A nightly occurrence was to drive back from the airstrip in a blackout, crowded into a single weapons carrier. Pilots, ground officers and enlisted men dined in the dark on cold "C" rations right out of the can while standing in ankle deep mud, cracking jokes, laughing and enthusiastically rehashing the events of the day.

Two days later, on 12 November, we received our first taste of air-to-air combat. Captain Dick Frost scored the squadron's first victory when he shot down a Zeke 32 over Leyte Gulf. Nine more enemy aircraft were downed by the end of the month. Then the air war intensified. Thirty-eight enemy aircraft were downed in December followed by only three in January when Japanese resistance from the air virtually ceased. Seven long months would pass before we scored another air-to-air victory when flying out of Ie Shima in August 1945. In all, the 460th shot down a total of 54 enemy aircraft with 38 of those destroyed during December 1944 when Japan made an all out effort to drive us from Leyte into the sea. The memories and hand-flying yams from that month alone are more than could be recounted here.

None of us will forget December 7, 1944, third anniversary of the Japanese attack on Pearl Harbor. For us, it was one of the strangest days of the war. A U.S. convoy carrying the 77th Army Division, with the 7 th and 11th Divisions close behind, landed at Ormoc Bay on the west side of Leyte only an hour or so in advance of a Japanese troop convoy that steamed into the same harbor. Two troop convoys, both protected by naval warships and strong air cover, and both were zeroing in on the same landing beach. It was wild. In the confusion it was hard to determine who was attacking whom. The 460th engaged enemy air cover in the morning and enemy shipping in the afternoon with notable successes in each. Of the 76,000 tons of shipping sunk by the squadron throughout the war more than half was sunk in the month of December.

A final bizarre note was added on the evening of December 7, just at dusk, when the enemy launched a paratroop attack on San Pablo airfield directly across the road from Group Headquarters. The Group lost contact with all four of its squadrons. Two 341st Squadron sentries were killed by Japanese troops wielding sabers. Fortunately, Army ground troops reacted to the attack in time to nullify its success.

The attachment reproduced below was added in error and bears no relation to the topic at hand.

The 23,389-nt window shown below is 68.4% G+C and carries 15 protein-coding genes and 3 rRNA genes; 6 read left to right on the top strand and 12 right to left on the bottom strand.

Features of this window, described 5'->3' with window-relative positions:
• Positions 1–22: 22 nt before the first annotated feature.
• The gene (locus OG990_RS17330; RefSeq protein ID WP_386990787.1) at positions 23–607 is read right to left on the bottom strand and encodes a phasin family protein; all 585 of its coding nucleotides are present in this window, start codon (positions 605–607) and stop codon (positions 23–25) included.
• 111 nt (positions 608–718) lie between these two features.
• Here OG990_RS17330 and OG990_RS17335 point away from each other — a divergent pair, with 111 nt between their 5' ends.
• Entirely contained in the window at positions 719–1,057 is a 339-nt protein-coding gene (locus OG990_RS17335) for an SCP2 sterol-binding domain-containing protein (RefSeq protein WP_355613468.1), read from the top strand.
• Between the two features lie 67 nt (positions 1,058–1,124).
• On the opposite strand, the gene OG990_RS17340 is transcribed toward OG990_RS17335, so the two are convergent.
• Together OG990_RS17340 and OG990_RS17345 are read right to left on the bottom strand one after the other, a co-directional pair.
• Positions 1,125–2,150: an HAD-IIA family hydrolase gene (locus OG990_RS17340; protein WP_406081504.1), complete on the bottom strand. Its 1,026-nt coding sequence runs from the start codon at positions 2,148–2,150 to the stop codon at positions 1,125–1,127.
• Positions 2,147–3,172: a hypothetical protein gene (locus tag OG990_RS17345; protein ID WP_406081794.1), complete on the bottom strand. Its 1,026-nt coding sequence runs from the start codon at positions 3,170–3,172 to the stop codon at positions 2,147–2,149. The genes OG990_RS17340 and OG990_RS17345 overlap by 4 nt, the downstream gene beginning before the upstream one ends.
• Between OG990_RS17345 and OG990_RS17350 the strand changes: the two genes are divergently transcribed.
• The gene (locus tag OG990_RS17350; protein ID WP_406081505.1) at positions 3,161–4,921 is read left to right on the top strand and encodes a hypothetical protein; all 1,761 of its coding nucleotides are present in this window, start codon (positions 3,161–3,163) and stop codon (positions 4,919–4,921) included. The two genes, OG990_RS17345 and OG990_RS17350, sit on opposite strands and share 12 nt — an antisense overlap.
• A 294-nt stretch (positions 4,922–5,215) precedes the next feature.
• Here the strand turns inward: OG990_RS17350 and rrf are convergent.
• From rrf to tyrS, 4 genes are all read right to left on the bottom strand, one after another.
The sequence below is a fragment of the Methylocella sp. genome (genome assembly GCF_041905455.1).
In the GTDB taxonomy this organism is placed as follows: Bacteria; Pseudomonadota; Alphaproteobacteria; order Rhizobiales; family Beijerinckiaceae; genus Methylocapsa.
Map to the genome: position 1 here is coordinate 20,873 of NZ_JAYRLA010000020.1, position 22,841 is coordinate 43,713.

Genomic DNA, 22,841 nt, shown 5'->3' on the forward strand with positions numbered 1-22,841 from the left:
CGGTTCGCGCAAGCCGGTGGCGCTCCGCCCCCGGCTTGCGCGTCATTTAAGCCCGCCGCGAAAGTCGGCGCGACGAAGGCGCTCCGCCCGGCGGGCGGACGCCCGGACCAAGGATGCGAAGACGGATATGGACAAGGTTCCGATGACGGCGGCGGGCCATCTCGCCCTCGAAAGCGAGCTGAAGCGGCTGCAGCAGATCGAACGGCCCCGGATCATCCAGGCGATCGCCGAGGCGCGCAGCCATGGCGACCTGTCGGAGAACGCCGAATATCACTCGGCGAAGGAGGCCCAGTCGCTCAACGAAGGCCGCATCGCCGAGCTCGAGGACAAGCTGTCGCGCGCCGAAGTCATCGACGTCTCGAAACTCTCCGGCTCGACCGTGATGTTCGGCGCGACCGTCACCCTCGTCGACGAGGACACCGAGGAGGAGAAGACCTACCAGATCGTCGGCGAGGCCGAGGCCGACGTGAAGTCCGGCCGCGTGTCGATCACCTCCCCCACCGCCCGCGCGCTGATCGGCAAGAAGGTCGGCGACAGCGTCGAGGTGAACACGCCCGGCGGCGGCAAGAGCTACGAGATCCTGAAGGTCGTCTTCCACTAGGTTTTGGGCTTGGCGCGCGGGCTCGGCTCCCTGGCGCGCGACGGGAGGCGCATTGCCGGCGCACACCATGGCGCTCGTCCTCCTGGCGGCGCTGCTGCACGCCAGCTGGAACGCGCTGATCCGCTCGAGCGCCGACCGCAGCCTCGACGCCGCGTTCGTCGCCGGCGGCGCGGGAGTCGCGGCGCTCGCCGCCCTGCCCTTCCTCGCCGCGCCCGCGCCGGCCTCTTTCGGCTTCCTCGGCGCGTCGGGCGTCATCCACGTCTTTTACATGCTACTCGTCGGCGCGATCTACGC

On 14 December the 460th moved to a new airstrip at nearby Tanuan. The camp area appeared to be ideally located on a palm dotted grassy plain along the banks of the beautiful Guinarona River, but we suffered more from that river than we ever did from the enemy. It was infested with a tiny liver fluke that transmitted a pernicious disease called Shistosomiasis. A number of our people were infected before we discovered the cause and banned swimming in the river. Some of those stricken are still being treated today, more than 50 years after immersion in that deadly stream.

The move to San Marcelino on the Island of Luzon took place in February 1945 along with a major change in our combat mission. We became primarily a fighter bomber squadron and all that month provided close air support to the 37th Infantry and 1st Cavalry Divisions as they raced down the central Luzon plain and invested Manila. Japanese air resistance had disappeared. Manila fell. The 460th provided air cover for the paratroop attack on Corrigador and then bombed and strafed ahead of the troops until the enemy was driven from the island fortress. The American Army once again entered the bunker that had sheltered Douglas MacArthur and his wife and son some four years earlier.